Methodically working his way through the suspects, le Brun  eventually discovers who planned the crimes, hired the murderer and then disposed of him as well.   When the man brings about his own death in a manner worthy of a Wagnerian opera, it looks as if everything’s settled.

Not so.  In a surprising denoument, le Brun discovers yet another twist to a plot that’s already as convuluted as a nest of garter snakes.   Along the way he discovers the long-lost jewel hoard.

Monahan has filled the story with real people of the day, including
Sanford White, Joseph Pulitzer, J P Morgan and other notables.   Among the cameo roles appears John Drew, one of the leading actors of the day, but now only remembered as the progenitor of Drew Barrymore.

This is a ripping good yarn and is highly recommended.


Dead Soul by James D. Doss

 Publisher: St. Martin's  ISBN: 0312994621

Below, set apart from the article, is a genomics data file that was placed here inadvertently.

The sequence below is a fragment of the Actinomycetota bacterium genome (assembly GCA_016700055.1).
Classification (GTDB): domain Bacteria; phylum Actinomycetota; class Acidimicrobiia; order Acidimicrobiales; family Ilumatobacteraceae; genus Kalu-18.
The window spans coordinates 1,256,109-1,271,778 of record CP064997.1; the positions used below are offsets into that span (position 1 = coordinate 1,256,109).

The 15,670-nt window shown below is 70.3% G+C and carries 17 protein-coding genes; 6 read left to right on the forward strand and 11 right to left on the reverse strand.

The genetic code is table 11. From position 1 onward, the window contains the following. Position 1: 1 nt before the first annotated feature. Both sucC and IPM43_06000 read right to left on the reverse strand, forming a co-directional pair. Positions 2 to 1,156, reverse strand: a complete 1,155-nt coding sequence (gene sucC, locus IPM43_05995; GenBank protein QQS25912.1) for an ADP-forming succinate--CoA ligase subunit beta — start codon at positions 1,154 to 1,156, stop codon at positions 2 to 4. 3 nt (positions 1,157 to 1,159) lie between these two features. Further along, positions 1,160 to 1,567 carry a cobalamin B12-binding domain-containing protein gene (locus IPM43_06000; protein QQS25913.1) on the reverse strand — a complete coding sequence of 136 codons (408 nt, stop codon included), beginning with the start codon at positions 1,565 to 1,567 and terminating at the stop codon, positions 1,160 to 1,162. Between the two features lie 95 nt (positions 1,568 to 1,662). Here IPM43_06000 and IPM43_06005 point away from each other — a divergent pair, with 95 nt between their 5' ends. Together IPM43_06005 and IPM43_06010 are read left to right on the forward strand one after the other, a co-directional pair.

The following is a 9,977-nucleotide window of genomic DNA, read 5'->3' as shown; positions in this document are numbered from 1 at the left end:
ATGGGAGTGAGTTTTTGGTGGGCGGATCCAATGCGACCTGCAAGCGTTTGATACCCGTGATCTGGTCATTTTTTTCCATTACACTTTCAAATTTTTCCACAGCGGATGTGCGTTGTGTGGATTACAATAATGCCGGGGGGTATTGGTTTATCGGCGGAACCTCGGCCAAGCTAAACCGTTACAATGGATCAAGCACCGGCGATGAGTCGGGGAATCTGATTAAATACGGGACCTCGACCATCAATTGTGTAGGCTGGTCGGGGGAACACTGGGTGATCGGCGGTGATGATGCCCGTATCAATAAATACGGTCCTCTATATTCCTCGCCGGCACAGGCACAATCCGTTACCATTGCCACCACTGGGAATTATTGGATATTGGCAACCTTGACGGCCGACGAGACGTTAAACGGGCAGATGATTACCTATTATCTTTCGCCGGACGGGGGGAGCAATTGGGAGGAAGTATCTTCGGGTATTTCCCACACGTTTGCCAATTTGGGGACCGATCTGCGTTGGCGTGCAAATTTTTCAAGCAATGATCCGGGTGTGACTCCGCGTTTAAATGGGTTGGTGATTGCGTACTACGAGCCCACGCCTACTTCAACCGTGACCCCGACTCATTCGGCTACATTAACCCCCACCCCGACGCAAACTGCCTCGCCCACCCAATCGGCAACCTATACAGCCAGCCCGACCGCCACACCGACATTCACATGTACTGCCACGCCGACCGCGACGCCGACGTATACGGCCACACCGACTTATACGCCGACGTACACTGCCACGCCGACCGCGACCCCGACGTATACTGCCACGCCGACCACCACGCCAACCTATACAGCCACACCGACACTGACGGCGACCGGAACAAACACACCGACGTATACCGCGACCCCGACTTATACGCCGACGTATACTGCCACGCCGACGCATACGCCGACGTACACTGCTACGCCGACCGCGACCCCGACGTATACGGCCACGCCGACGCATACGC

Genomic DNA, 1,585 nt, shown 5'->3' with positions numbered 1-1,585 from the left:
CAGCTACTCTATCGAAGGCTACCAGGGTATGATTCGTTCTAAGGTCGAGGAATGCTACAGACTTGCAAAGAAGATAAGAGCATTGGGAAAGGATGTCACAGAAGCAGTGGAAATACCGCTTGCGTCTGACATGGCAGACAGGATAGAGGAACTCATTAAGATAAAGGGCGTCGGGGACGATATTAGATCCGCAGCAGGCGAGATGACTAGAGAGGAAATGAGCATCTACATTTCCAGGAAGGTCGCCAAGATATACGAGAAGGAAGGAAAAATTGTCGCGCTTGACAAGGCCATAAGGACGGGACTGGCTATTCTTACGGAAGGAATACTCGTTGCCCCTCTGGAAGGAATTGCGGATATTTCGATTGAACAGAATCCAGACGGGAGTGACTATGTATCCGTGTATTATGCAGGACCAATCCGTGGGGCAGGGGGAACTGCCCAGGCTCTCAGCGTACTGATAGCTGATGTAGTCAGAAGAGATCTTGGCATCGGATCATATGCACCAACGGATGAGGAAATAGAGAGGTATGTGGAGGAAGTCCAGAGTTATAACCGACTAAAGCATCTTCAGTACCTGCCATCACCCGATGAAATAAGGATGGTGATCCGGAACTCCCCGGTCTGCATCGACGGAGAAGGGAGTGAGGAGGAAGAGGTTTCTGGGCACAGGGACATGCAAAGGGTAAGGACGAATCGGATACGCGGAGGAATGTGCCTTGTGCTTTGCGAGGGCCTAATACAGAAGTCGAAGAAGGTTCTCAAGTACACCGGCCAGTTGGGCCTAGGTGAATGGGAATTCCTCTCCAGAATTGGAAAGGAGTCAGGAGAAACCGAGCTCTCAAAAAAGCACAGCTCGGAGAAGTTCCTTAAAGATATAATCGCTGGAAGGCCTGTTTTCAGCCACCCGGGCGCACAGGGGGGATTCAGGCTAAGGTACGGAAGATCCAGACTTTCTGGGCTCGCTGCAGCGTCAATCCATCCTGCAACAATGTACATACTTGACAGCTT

Reviewed by Stephanie Padilla, New Mystery Reader

When Charlie Moon, a tribal investigative consultant in Southern Colorado, is called on to help track down the man responsible for the death of a fellow tribe member, he once again leaves the care taking of his large ranch to the more able hands of his cowboys.  The victim, a driver for the powerful Colorado Senator Patch Davidson, is only the tip of the ice-burg in what will turn out to be a case of huge proportions.  Meanwhile, his Aunt Daisy, the old curmudgeon of the wild visions, is seeing danger in every corner.  So in a story filled with wild-west shoot-outs, government conspiracies, and North American mysticism, we are taken on a wild ride of the first order.